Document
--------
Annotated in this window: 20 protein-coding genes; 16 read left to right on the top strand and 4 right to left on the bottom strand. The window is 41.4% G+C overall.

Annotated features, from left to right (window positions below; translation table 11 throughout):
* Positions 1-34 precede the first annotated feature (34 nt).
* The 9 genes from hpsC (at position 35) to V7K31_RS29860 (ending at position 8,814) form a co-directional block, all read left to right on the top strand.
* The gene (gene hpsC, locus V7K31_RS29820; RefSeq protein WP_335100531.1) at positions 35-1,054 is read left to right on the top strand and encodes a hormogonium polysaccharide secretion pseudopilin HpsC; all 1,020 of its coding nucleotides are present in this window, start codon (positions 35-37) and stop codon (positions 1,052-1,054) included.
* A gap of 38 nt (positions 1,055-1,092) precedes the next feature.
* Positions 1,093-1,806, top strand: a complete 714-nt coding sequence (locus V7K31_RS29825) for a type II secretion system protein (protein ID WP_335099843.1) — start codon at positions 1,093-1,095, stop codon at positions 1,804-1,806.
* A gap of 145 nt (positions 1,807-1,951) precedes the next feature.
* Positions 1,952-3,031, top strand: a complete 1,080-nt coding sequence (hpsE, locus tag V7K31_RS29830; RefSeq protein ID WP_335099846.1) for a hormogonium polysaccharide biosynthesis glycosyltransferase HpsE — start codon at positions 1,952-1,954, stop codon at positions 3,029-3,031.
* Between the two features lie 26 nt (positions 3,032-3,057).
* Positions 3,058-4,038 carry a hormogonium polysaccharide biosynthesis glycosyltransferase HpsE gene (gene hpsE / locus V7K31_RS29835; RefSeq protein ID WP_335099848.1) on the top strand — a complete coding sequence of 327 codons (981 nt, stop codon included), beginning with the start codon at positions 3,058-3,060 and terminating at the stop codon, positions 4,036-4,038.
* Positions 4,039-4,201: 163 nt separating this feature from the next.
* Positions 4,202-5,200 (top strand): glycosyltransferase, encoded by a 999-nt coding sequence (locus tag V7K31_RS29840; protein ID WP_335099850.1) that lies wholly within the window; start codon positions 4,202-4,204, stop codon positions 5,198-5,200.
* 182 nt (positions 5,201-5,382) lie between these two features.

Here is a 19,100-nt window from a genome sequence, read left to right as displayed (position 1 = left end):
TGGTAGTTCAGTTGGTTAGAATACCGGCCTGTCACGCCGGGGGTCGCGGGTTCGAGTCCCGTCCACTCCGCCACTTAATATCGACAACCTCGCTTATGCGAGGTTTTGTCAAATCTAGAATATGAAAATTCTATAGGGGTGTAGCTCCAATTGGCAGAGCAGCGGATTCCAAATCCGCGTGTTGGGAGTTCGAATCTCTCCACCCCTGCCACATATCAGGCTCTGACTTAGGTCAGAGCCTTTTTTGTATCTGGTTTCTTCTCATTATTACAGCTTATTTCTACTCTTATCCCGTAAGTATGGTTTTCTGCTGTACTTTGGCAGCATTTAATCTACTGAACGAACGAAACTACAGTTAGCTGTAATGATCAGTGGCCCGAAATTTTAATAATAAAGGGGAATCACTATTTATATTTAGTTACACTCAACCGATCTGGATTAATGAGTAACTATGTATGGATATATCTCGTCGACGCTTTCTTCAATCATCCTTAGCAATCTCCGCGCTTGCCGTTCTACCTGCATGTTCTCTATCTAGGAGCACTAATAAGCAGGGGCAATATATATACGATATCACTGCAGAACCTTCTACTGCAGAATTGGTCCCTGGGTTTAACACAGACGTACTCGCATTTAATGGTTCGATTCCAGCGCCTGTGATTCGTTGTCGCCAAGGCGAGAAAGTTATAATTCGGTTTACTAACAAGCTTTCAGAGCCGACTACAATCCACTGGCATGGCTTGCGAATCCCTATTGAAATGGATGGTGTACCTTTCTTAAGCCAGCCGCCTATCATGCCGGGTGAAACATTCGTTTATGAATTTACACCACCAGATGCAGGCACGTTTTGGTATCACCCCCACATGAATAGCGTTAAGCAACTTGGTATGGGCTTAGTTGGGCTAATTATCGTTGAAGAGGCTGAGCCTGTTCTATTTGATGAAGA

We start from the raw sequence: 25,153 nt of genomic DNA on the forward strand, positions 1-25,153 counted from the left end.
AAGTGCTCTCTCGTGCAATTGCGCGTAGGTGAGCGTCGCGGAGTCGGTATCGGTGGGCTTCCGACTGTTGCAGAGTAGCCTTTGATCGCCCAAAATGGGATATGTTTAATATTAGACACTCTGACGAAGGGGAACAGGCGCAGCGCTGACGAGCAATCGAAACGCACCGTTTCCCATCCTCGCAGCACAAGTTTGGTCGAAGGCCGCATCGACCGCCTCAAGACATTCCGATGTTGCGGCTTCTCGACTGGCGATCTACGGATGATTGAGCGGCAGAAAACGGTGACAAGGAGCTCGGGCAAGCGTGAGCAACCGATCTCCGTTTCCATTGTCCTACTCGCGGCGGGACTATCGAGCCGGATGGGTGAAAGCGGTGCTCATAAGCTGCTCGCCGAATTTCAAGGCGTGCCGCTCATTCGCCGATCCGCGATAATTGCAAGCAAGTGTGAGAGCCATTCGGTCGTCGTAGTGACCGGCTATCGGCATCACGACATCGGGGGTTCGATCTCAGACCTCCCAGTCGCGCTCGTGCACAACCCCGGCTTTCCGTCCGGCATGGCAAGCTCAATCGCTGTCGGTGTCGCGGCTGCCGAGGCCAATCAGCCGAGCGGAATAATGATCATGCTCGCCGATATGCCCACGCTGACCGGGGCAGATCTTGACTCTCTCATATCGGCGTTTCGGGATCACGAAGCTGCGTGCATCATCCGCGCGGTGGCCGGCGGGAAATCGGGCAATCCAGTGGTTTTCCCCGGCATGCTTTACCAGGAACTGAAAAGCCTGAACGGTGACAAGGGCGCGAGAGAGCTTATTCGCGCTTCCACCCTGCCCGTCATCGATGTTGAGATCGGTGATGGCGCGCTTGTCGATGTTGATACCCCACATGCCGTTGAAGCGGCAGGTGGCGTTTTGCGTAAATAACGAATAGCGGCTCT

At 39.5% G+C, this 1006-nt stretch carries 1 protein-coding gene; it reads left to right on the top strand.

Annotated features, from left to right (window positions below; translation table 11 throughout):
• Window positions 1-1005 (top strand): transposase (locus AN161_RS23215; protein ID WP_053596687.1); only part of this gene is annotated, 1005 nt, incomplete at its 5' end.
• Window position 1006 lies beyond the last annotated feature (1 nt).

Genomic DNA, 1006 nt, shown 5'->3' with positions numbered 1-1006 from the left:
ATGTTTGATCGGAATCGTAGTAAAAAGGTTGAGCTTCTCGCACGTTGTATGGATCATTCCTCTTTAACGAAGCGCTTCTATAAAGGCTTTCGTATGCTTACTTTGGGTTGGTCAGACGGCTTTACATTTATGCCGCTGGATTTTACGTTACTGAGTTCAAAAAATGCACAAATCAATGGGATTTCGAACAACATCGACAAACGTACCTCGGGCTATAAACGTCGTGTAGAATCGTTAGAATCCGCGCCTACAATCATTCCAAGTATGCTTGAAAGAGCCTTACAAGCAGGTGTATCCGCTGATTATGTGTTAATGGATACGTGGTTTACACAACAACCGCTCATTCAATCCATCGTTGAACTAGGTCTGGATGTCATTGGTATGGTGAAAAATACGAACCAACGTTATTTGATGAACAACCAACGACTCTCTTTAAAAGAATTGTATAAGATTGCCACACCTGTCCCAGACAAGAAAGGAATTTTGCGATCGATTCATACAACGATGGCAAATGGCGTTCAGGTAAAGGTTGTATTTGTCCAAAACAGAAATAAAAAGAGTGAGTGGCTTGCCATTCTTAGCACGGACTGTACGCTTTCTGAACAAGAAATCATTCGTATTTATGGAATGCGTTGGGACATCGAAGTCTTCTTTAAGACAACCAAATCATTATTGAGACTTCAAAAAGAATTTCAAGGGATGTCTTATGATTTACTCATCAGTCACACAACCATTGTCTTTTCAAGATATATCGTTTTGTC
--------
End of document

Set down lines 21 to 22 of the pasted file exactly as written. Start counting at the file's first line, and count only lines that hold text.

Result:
• Window positions 1-1005 (top strand): transposase (locus AN161_RS23215; protein ID WP_053596687.1); only part of this gene is annotated, 1005 nt, incomplete at its 5' end.
• Window position 1006 lies beyond the last annotated feature (1 nt).